Zion Harmon is first seventh-grader to play in EYBL and he's dominating

Zion Harmon is first seventh-grader to play in EYBL and he's dominating

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Zion Harmon is first seventh-grader to play in EYBL and he's dominating

Zion Harmon (Photo: WACG)

Zion Harmon (Photo: WACG)

SUWANEE, Ga. – WACG (Tenn.) point guard Zion Harmon dropped 19 points, dished out six assists and snagged three rebounds in an overtime win against Team Takeover (Washington, D.C.) in his Nike EYBL debut during the third session in Hampton, Va., two weeks ago.

Strong showing by most standards, especially for a latecomer.

“I had fun,” Harmon said. “I was just ready to get out there and compete against the older guys.”

Not just a little older either; Harmon just finished up his seventh grade year on Tuesday.

That’s right, as in “two years away from being a freshman” seventh grade; against the top players in the country on the toughest shoe circuit league in the country.

Harmon is the only seventh grader ever to play in the EYBL.

Almost certainly upgrades that “strong” debut to darn near legendary, aye?

“He’s not the normal seventh grader, obviously,” WACG coach Deron Breeze said. “He’s special. He’s the youngest guy on the team and he’s the star. He’s just got it.”

The numbers back that up, Harmon, who just turned 14 in March, finished the EYBL Hampton session averaging 16 points and seven assists per game. He averaged 19.5 points and five assists in two losses Saturday at Suwanee Sports Academy.

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“The biggest difference between playing on that level and playing in the 15 division is that you really have to play smarter,” said Harmon, who stands 5-foot-9 and already has offers from New Mexico and Jacksonville State and is being recruited by Missouri and Alabama.

“You can’t just run up and down. If you’re not using your head, you’re gonna make mistakes and there will be dunks on the other end. Crazy dunks.”

The EYBL’s stiff competition was nothing new for Harmon. He’d been duking it out against top freshman point guard Tyger Campbell and top junior combo guard John Petty in practice with WACG before they swapped AAU teams.

Zion has been a mainstay in the AAU national championship since the second grade, leading his team to four consecutive appearances and coming away with the title once.

That’s why it makes sense that Zion, who reclassified in the second grade according to his father Mike, needed to challenge himself this past season, skipping middle school ball to start varsity at Lighthouse Christian School (Antioch, Tenn.), where he avenged 17 points and five assists a game.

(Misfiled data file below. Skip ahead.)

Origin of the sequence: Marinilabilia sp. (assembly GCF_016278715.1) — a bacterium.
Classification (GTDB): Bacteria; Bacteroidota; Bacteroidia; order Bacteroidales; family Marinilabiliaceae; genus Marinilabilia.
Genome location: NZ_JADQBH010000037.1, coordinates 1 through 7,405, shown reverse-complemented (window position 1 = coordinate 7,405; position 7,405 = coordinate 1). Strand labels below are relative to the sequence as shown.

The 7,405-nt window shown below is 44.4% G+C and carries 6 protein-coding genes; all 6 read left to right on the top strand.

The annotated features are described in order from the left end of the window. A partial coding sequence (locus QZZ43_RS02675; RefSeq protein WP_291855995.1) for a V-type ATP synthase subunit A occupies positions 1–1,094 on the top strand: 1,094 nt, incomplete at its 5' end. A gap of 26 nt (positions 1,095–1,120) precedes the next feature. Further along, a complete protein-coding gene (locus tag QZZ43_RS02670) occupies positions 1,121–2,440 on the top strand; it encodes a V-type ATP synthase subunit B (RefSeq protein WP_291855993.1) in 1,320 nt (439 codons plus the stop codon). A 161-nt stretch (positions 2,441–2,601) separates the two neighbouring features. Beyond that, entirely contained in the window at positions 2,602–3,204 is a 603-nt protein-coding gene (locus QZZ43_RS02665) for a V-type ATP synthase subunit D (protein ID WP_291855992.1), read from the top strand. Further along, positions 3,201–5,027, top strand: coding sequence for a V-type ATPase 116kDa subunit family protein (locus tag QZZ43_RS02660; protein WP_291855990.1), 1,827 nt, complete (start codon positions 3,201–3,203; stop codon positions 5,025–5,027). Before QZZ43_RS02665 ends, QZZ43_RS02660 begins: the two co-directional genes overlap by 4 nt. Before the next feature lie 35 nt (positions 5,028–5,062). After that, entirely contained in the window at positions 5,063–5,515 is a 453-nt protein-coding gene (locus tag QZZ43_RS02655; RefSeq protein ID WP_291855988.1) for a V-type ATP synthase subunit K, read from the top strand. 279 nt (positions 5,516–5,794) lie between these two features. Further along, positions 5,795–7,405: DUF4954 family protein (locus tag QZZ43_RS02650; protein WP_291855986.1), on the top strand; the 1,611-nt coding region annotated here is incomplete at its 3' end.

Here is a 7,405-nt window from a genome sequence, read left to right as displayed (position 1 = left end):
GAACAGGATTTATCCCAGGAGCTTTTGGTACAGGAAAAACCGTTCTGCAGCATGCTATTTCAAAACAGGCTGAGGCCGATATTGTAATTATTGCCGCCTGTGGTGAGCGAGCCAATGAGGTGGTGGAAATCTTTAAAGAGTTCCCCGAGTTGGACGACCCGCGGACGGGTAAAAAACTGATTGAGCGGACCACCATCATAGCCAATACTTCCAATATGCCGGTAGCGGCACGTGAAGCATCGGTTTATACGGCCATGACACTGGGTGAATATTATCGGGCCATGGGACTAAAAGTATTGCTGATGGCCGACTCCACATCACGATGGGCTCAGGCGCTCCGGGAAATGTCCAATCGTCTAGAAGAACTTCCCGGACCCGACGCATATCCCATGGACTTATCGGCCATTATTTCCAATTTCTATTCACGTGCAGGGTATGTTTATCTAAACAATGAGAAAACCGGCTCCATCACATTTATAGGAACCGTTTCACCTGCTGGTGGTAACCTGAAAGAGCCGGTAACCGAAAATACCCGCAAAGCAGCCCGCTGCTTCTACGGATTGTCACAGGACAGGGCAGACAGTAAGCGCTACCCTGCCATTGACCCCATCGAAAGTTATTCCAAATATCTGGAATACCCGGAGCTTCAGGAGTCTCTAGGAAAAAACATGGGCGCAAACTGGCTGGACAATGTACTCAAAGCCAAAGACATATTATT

His best game?

A 33-point performance against La Lumiere (La Porte, Ind.), which finished as runner-up in the DICK’s Sporting Goods High School Nationals in April.

“Zion’s always been around the game, always playing against guys who were a lot older than him,” Mike said. “He’d always been in the gym with his brother Zalmico, who played at UC Santa Barbara. Zion is really a student of the game. I had a lot of different schools that wanted him to come play for them. The attention is pretty crazy.”

And therein lies the pause.

It’s hard to forget that Zion is a full five years away from his high school graduation. There have been countless young stars who were “next” only to fall victim to early overexposure — stars like Demetrius Walker.

Once dubbed the top 12-year-old in the country, Walker donned the cover of Sports Illustrated at age 14. He was the subject of the book “Play Their Hearts Out” and was touted by some to be the next LeBron James.

But Walker’s play couldn’t power the hype machine.

Today, King James’ onetime heir apparent is the subject of a documentary about his rise and fall as an elite recruit and college basketball player.

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“What we do to keep him grounded and rooted is to constantly teach him that our base is in Jesus Christ,” Mike said. “Everything that we do is for the glory of God. We just keep him focused on having fun and working hard. He knows he’s got a long way to go.”

In the interim, Zion’s goal for a payoff of that hard work is to make people forget about his age.

“I don’t want people to say, ‘He can play for a younger guy,” Zion said. “I just want to be known as one of the best players on the EYBL, overall.”

Follow Jason Jordan on Twitter: @JayJayUSATODAY

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